All that being said, as writers it's important for us to make the stories we tell our own. So I'm not saying that any story based upon Greco-Roman mythology has to be a regurgitated version of the original myths. For example--the Percy Jackson & The Olympians YA series. Author Rick Riordan brings Greco-Roman mythology into the modern age, creating a protagonist, Percy, who is the demigod son of Poseidon and a modern, mortal woman. The way Riordan drew Percy and his world up, it's very much in the line of classic Greek or Roman heroic tales. Percy's powers and abilities would work easily with those original tales. He's credible; as a son of Poseidon, for example, it's believable that he would be able to breathe underwater or talk with sea creatures. But what really makes the world and character work is the seamless integration of classical mythology and modern fantasy. Riordan doesn't "improve" mythology. He embraces it in such a way as to enhance not only those stories but the world he's created.

Something I wish the writers of Olympus had done, instead of serving us such a confused, ass-backwards mishmash of crap and loosely labeling it as mythology--and it's a lesson for me, one I learned as I work on my newest project, Revisionist.

We've all heard of revisionist history--when a people or a state change what really happened into something that bolsters their current agenda, like when Iranian president Mahmoud Ahmadinejad claimed that the holocaust never happened, calling it an American fabrication of a "myth of the massacre of Jews." My Revisionist concept is a bit more specific. I focus on the story that might have happened if one single historical event had been changed. For example, what if JFK hadn't been assassinated? Or what if Issac Newton had decided not to sit under a tree? Or if Benjamin Franklin had been electrocuted when he flew a kite in a thunderstorm? What would change? What would stay the same? What different routes would history have taken from that pivotal moment?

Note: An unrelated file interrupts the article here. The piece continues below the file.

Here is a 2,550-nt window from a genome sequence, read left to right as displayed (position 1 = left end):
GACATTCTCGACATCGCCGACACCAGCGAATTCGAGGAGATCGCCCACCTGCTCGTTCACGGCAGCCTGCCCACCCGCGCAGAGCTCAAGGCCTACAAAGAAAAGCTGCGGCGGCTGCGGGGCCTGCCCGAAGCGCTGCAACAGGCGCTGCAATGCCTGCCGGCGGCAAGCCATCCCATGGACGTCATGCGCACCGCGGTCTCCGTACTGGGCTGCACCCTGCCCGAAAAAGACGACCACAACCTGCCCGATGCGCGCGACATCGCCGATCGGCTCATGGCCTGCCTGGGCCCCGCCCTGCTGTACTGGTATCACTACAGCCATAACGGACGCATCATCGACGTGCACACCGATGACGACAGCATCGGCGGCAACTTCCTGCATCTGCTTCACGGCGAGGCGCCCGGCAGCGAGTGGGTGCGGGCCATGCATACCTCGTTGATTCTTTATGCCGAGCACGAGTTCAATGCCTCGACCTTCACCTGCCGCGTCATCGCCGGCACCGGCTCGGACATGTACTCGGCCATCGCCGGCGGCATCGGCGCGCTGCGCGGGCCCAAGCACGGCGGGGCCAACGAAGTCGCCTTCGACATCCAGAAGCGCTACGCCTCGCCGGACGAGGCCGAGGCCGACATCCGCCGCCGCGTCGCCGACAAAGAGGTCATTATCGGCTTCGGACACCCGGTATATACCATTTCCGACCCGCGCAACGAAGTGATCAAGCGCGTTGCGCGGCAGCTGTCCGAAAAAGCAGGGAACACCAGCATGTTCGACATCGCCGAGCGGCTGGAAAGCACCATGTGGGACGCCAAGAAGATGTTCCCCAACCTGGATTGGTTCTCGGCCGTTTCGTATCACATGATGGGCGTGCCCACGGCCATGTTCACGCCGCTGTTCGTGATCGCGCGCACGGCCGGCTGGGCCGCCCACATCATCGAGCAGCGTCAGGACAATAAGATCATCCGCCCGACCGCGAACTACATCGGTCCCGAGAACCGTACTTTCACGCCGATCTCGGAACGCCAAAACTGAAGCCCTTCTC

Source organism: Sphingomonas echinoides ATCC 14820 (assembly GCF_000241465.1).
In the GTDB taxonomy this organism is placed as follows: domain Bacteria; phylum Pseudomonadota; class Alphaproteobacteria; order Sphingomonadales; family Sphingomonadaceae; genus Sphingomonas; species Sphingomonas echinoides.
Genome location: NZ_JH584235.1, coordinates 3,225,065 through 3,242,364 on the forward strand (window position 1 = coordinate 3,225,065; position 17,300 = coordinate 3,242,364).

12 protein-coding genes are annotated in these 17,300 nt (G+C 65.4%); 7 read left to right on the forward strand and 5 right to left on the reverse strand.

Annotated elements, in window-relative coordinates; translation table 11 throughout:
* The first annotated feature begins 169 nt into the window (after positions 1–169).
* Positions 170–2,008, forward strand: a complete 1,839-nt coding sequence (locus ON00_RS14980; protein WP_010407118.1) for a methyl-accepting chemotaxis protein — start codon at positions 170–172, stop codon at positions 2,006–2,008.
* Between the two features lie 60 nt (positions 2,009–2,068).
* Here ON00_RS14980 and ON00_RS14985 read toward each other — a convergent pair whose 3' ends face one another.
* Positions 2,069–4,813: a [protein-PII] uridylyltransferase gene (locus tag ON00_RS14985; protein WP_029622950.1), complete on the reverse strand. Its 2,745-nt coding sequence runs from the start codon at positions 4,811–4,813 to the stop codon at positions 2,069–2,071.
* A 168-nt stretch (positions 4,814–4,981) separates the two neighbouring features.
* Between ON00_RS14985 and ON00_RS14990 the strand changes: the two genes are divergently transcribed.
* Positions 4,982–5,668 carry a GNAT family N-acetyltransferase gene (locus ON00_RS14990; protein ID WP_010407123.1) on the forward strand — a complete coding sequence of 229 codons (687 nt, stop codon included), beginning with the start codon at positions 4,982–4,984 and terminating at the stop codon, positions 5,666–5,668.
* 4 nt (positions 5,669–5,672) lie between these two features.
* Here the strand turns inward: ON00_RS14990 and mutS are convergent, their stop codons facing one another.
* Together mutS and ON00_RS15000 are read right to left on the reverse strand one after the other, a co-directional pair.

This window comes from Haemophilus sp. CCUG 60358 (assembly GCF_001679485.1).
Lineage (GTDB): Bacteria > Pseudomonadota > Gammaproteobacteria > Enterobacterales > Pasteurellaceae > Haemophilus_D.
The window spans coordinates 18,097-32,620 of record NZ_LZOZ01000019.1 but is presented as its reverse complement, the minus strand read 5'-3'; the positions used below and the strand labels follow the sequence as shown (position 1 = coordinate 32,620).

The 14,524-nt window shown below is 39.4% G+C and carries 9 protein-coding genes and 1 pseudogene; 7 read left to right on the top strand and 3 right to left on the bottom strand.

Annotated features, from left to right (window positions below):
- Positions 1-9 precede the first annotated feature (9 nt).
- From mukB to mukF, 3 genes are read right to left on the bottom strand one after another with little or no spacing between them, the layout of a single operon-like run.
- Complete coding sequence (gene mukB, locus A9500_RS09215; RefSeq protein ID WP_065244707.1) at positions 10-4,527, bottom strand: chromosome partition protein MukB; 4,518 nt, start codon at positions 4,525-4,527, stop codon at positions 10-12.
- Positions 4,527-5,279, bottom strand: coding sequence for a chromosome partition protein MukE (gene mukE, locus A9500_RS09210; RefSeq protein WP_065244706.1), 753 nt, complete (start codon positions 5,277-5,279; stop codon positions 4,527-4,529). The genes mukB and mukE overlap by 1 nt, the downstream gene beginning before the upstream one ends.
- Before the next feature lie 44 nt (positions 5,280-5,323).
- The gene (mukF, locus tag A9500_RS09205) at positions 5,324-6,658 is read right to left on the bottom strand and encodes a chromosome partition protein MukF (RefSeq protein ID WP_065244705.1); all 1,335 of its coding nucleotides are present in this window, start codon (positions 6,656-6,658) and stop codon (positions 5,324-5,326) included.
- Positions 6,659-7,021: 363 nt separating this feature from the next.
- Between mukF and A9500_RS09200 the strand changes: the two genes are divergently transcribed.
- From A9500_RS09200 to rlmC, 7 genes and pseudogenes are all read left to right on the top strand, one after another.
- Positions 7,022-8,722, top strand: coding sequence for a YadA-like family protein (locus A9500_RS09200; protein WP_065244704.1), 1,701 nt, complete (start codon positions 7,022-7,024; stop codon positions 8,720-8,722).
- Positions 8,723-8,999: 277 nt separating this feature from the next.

Sir John Squire collected a series of alternate history essays in 1931 entitled If It Had Happened Otherwise. That volume included an essay by Winston Churchill that envisioned a world in which General Robert E. Lee had won the battle of Gettysburg, and that in turn influenced Ward Moore's Bring The Jubilee, a novel in which the Confederacy had won the Civil War in 1953. So alternate history has been around for a while, and my idea is neither new nor groundbreaking.

And alternate history is hard to write. You can't effectively change history without having a thorough knowledge of what really happened. For example, if JFK hadn't been shot and killed, what would have been affected? Well the 1964 presidential election for starters, and the Civil Rights Act of 1964--would it have been pushed through as vigorously as Lyndon Johnson did, or would the JFK administration have gotten it passed earlier? Or later? Or at all? Would Robert Kennedy have been assassinated? Or would he have been elected president in 1968, or would he have pushed back his run for the White House until 1972 or '76? One of the main reasons he cited for running was to continue his older brother's work. So if his older brother had lived to get his agenda completed or if he'd been unable to do so, when would Bobby Kennedy have felt the need to run? And how many subsequent presidents would have actually held office if that one fateful day in Dallas had never happened?

If a butterfly flaps its wings in Ohio, can that cause a typhoon in the south Pacific?